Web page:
Basic Care: Leopard Tortoise
The leopard tortoise (Geochelone pardalis) is found in central and southern Africa. Leopard tortoises have very distinct individual personalities. Some may be shy and retiring while others are outgoing and friendly. They live for decades and seemingly become quite bonded with their owners. Most will outlive their owners if given the right care.
Females often reach weights over 30 pounds while males typically are about half that size or smaller. Some exceptionally large individuals have been found that weighing more than 100 pounds!
Most leopard tortoises are acquired as hatchlings which can be simply kept indoors in a 20 gallon aquarium. With proper care a leopard tortoise hatchling will quickly outgrow this original cage. For larger tortoises we recommend moving them to an outdoor enclosure. Adult leopard tortoises need a lot of space, at least 50 sq ft of floor space per adult tortoise. They can be kept as breeding trios of one adult male and up to four adult female tortoises, but there may be fighting depending on the individual personality.
A bright white basking light on for 12 hr a day, and ultraviolet-B emitting bulb (e.g., Reptisun™, Powersun™, or Mega-ray™ UVB) on for 12 hr a day. For more information on UVB lighting, click here.
The cool end of an indoor cage should be around 80°F with a basking spot of 88-92°F during the day. For hatchlings, use an under tank heater that always provides a warm spot of 85F even at night when the daytime heat lamp is off.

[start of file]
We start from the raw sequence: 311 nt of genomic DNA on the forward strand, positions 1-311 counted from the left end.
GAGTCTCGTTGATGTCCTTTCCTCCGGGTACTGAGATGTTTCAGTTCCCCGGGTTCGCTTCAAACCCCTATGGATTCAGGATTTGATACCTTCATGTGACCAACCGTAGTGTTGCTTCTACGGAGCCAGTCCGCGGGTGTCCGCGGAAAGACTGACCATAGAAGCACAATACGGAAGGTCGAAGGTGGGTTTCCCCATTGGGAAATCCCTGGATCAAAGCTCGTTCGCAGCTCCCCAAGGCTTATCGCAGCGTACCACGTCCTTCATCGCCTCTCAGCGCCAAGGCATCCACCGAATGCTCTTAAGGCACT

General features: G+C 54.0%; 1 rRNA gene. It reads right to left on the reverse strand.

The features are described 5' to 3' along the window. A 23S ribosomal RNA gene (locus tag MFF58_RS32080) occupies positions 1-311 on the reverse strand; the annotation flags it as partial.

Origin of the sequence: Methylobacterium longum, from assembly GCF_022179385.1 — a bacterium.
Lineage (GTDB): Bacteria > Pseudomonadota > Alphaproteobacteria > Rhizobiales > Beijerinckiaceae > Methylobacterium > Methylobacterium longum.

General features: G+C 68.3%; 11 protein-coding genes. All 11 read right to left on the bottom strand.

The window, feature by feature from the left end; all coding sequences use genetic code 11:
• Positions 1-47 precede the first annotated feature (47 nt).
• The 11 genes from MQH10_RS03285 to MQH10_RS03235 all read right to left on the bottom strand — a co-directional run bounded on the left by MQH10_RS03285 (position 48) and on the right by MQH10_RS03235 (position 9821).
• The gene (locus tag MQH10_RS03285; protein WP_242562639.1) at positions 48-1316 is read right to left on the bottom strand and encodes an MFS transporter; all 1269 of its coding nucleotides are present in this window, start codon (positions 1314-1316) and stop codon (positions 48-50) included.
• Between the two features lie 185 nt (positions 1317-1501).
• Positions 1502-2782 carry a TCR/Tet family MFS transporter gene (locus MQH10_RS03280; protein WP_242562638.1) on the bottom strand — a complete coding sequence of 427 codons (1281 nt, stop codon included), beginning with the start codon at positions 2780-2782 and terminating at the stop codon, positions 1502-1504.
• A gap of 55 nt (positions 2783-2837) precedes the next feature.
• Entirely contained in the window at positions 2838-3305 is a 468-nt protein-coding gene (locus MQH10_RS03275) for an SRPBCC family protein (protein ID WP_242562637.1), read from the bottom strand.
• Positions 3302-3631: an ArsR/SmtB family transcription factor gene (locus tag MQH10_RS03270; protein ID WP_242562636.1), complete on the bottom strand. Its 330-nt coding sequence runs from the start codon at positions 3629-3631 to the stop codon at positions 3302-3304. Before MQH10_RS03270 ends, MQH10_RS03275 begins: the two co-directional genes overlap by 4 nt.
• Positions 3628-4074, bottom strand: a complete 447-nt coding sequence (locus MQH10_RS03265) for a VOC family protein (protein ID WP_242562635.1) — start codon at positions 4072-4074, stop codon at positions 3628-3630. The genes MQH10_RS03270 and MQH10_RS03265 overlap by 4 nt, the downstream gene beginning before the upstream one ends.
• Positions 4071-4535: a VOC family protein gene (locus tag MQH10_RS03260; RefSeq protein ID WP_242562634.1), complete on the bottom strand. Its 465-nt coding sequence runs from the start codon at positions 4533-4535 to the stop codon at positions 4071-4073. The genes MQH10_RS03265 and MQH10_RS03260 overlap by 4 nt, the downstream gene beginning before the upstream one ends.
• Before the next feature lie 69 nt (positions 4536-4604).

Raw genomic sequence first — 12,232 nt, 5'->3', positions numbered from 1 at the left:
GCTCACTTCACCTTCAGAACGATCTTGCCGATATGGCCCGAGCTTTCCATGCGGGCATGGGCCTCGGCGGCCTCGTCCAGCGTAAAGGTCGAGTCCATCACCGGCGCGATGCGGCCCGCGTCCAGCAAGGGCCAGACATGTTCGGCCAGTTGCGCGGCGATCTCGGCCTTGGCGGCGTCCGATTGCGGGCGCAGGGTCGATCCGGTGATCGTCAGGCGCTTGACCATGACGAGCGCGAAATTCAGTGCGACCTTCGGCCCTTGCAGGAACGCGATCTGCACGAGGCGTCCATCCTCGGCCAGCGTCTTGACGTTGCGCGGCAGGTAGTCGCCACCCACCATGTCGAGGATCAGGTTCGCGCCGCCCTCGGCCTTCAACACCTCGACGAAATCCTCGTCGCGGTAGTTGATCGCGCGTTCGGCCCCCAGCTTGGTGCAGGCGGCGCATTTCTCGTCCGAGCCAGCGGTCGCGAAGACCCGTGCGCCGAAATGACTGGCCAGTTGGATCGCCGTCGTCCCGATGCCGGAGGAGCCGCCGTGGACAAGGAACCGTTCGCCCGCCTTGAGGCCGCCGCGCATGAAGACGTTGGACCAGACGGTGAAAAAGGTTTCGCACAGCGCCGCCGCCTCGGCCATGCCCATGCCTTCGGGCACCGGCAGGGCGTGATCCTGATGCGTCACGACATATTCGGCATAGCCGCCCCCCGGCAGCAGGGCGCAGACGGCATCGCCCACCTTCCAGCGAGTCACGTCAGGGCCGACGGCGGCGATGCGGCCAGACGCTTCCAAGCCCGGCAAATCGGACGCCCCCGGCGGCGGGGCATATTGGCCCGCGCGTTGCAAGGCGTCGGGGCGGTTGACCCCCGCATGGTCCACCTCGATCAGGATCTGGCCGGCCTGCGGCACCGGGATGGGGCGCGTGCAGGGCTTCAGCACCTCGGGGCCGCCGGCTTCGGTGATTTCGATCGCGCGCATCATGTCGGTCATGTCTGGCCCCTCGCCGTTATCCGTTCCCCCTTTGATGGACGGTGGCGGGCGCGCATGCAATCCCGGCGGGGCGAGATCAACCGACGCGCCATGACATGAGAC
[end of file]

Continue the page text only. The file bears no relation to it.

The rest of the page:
Outdoor enclosures should have a day-night fluctuation of around 15°F, with a spring/summer/fall daytime high upwards of 95°F and a nighttime low of 80°F or lower. Areas that are much warmer are fine as long as the tortoise has an appropriate retreat from the intense heat and sunlight. At all times, there should be a cool/hot zone of 85°F for the tortoise to retreat to if it is too warm or too cold. Leopard tortoises need a shelter against wind and rain in the Phoenix area when the temperatures drop into the 60s (°F). Leopard tortoises should be put in warm dry shelters when the weather gets colder or there are long period of cold rain.
Leopard tortoise hatchlings may be kept on rabbit food pellets (compressed timothy hay or alfalfa hay) or cypress mulch.
Outdoor enclosures should have a nice bed of sod, usually a mix of Bermuda grass, rye, and fescue.
Provide hatchlings a hide box that has high humidity, such as may be provided by filling the bottom with damp sphagnum moss or moist soil. A hollow half log soaked in water can also be used to create a humid area. This humid shelter is very important so the tortoise develops a normal shell. One study has shown that pyramiding of the shell, a disorder where the individual scutes start to develop into pyramids that deform the profile of the shell, is caused primarily by being raised in too dry of an environment.
Adult leopard tortoises will graze throughout the day. Prickly pear cactus pads, mulberry and hibiscus leaves, and other fresh browse are relished. Leopard tortoises eat fresh grass and leaves (hibiscus, mulberry) in the enclosure at all times. Many other ornamental plants are safe for tortoises to eat. For more a list of edible plants, click here.